Diving In The Kudahuvadhoo Channel, Maldives


Diving In The Kudahuvadhoo Channel, Maldives

The Maldives is a chain of 26 coral atolls (large groups of islands) that extend over 750 km of the Indian Ocean, to just south of the equator.
Of the 1192 islands in total, only about 290 are inhabited.
The atolls are surrounded by coral islands, spread over an area of 90,000 square kilometres, which means that over 99% of the Maldives is underwater.

There are about 150 resorts in the Maldives, ranging from the very comfortable to the super luxurious.
Each resort was designed in a unique architectural style, and the surrounding coral reefs offer different diving experiences.

Sport fishing is allowed in the Maldives, but the remoteness of these tropical waters means that the ocean is not overfished and that the coral reefs have a chance to grow.

Each dive site offers a different coral rock formation, and different breeds of fish make each area their home.
The dive sites are named by their underwater formation.
For example, you might visit a dive site that is called: “Vilamendhoo Thila” or “Enbudhoo Faru.”

The first word is the location, and the second word is a term that describes the underwater formation.
Here is a short explanation of the terms:

Atoll House Reef: derived from the word atolhu, a ring-shaped coral reef that encircles a lagoon partially or completely.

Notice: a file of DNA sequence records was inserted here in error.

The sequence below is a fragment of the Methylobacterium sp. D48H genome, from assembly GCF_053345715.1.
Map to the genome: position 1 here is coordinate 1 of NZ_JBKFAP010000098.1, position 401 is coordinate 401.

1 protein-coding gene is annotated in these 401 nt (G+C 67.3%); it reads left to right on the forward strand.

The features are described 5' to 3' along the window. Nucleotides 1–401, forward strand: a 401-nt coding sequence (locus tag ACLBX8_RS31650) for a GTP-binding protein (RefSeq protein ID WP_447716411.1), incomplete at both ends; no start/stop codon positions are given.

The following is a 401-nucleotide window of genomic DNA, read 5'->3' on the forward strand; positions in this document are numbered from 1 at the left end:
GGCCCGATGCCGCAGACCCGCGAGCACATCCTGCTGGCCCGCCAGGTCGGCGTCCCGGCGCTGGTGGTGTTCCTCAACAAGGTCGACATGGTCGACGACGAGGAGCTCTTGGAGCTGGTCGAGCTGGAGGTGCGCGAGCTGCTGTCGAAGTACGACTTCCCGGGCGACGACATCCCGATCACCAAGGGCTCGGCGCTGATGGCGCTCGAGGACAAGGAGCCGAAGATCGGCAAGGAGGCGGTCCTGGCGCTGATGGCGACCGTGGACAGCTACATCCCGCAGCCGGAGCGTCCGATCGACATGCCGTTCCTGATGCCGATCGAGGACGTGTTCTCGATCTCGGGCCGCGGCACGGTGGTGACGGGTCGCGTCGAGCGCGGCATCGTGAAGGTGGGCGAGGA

Thila: an underwater mountain or a pinnacle, which is completely submerged.

Giri: is similar to a Thila, but the top of these coral patches often extends close to the surface, or may even be exposed during low tide.

Faru: a small atoll with reefs extending above the surface, often in a horseshoe shape.

In the week that we spent in the Riu Palace, I saw a variety of sharks, small turtles feeding on the live coral, and sting rays flying in the deep blue like giant dinosaur birds, flapping in the sky.

The guests in the Riu Palace resort were mostly people from Russia and the Ukraine.
Covid or not, they made their way here to enjoy this popular destination.
The women wore the latest bathing suit fashions, with see-through flowing coverups.
Not many people were diving.
The majority came to dine, drink the unlimited alcohol included at this all inclusive resort, and rest by the beautiful beach.

Before leaving to take the seaplane to our next resort, we had to do another covid test, administered at the resort clinic.
The results came back in one day and were negative, so we could fly to the next resort without an issue.

While we were here, we nearly forgot that the world is still gripped by the claws of a pandemic.
We were only required to wear masks while selecting our food inside the buffet restaurant, and inside the reception area.
The rest of the time we spent outdoors in a most relaxed and enjoyable way.

Our next resort was older, and was designed in a more traditional island wooden architecture.
I will write again to describe this resort soon.
Meantime, I am adding more photos from the underwater corals.

With love and blessings,

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